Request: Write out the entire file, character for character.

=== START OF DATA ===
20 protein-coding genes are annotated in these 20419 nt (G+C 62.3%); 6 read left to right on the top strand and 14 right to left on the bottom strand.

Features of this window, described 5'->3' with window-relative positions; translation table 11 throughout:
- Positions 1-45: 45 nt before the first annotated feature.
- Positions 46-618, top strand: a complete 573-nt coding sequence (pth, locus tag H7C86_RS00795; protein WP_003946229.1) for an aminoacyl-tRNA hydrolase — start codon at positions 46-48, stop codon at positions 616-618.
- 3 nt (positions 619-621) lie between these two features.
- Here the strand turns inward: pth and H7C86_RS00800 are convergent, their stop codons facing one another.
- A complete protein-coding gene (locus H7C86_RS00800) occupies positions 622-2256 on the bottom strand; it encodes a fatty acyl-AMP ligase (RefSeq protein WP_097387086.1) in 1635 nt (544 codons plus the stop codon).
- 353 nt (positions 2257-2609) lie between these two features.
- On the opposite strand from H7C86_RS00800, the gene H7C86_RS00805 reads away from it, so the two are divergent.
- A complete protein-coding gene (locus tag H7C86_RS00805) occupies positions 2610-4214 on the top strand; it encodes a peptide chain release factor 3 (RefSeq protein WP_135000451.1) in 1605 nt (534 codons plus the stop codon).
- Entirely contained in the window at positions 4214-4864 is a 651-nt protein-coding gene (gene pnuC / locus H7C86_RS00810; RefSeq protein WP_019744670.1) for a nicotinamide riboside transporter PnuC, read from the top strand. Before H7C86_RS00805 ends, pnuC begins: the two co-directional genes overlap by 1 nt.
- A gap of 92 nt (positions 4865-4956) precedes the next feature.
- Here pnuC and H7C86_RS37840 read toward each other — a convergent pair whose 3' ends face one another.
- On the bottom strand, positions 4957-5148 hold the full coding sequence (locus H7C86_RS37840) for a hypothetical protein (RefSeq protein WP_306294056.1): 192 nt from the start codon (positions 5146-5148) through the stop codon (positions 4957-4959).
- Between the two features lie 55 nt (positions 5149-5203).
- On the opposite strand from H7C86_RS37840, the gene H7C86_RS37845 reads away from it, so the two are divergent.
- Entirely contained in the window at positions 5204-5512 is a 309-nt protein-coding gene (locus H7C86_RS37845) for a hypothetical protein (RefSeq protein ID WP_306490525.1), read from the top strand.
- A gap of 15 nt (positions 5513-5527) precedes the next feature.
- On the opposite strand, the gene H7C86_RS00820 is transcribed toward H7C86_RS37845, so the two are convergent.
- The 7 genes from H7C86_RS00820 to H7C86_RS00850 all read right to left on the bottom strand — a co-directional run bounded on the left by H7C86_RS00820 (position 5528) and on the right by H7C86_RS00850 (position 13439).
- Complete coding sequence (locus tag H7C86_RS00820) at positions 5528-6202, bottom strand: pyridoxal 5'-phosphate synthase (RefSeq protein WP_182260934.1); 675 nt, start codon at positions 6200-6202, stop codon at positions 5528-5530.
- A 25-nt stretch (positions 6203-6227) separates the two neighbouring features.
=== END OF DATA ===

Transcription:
20 protein-coding genes are annotated in these 20419 nt (G+C 62.3%); 6 read left to right on the top strand and 14 right to left on the bottom strand.

Features of this window, described 5'->3' with window-relative positions; translation table 11 throughout:
- Positions 1-45: 45 nt before the first annotated feature.
- Positions 46-618, top strand: a complete 573-nt coding sequence (pth, locus tag H7C86_RS00795; protein WP_003946229.1) for an aminoacyl-tRNA hydrolase — start codon at positions 46-48, stop codon at positions 616-618.
- 3 nt (positions 619-621) lie between these two features.
- Here the strand turns inward: pth and H7C86_RS00800 are convergent, their stop codons facing one another.
- A complete protein-coding gene (locus H7C86_RS00800) occupies positions 622-2256 on the bottom strand; it encodes a fatty acyl-AMP ligase (RefSeq protein WP_097387086.1) in 1635 nt (544 codons plus the stop codon).
- 353 nt (positions 2257-2609) lie between these two features.
- On the opposite strand from H7C86_RS00800, the gene H7C86_RS00805 reads away from it, so the two are divergent.
- A complete protein-coding gene (locus tag H7C86_RS00805) occupies positions 2610-4214 on the top strand; it encodes a peptide chain release factor 3 (RefSeq protein WP_135000451.1) in 1605 nt (534 codons plus the stop codon).
- Entirely contained in the window at positions 4214-4864 is a 651-nt protein-coding gene (gene pnuC / locus H7C86_RS00810; RefSeq protein WP_019744670.1) for a nicotinamide riboside transporter PnuC, read from the top strand. Before H7C86_RS00805 ends, pnuC begins: the two co-directional genes overlap by 1 nt.
- A gap of 92 nt (positions 4865-4956) precedes the next feature.
- Here pnuC and H7C86_RS37840 read toward each other — a convergent pair whose 3' ends face one another.
- On the bottom strand, positions 4957-5148 hold the full coding sequence (locus H7C86_RS37840) for a hypothetical protein (RefSeq protein WP_306294056.1): 192 nt from the start codon (positions 5146-5148) through the stop codon (positions 4957-4959).
- Between the two features lie 55 nt (positions 5149-5203).
- On the opposite strand from H7C86_RS37840, the gene H7C86_RS37845 reads away from it, so the two are divergent.
- Entirely contained in the window at positions 5204-5512 is a 309-nt protein-coding gene (locus H7C86_RS37845) for a hypothetical protein (RefSeq protein ID WP_306490525.1), read from the top strand.
- A gap of 15 nt (positions 5513-5527) precedes the next feature.
- On the opposite strand, the gene H7C86_RS00820 is transcribed toward H7C86_RS37845, so the two are convergent.
- The 7 genes from H7C86_RS00820 to H7C86_RS00850 all read right to left on the bottom strand — a co-directional run bounded on the left by H7C86_RS00820 (position 5528) and on the right by H7C86_RS00850 (position 13439).
- Complete coding sequence (locus tag H7C86_RS00820) at positions 5528-6202, bottom strand: pyridoxal 5'-phosphate synthase (RefSeq protein WP_182260934.1); 675 nt, start codon at positions 6200-6202, stop codon at positions 5528-5530.
- A 25-nt stretch (positions 6203-6227) separates the two neighbouring features.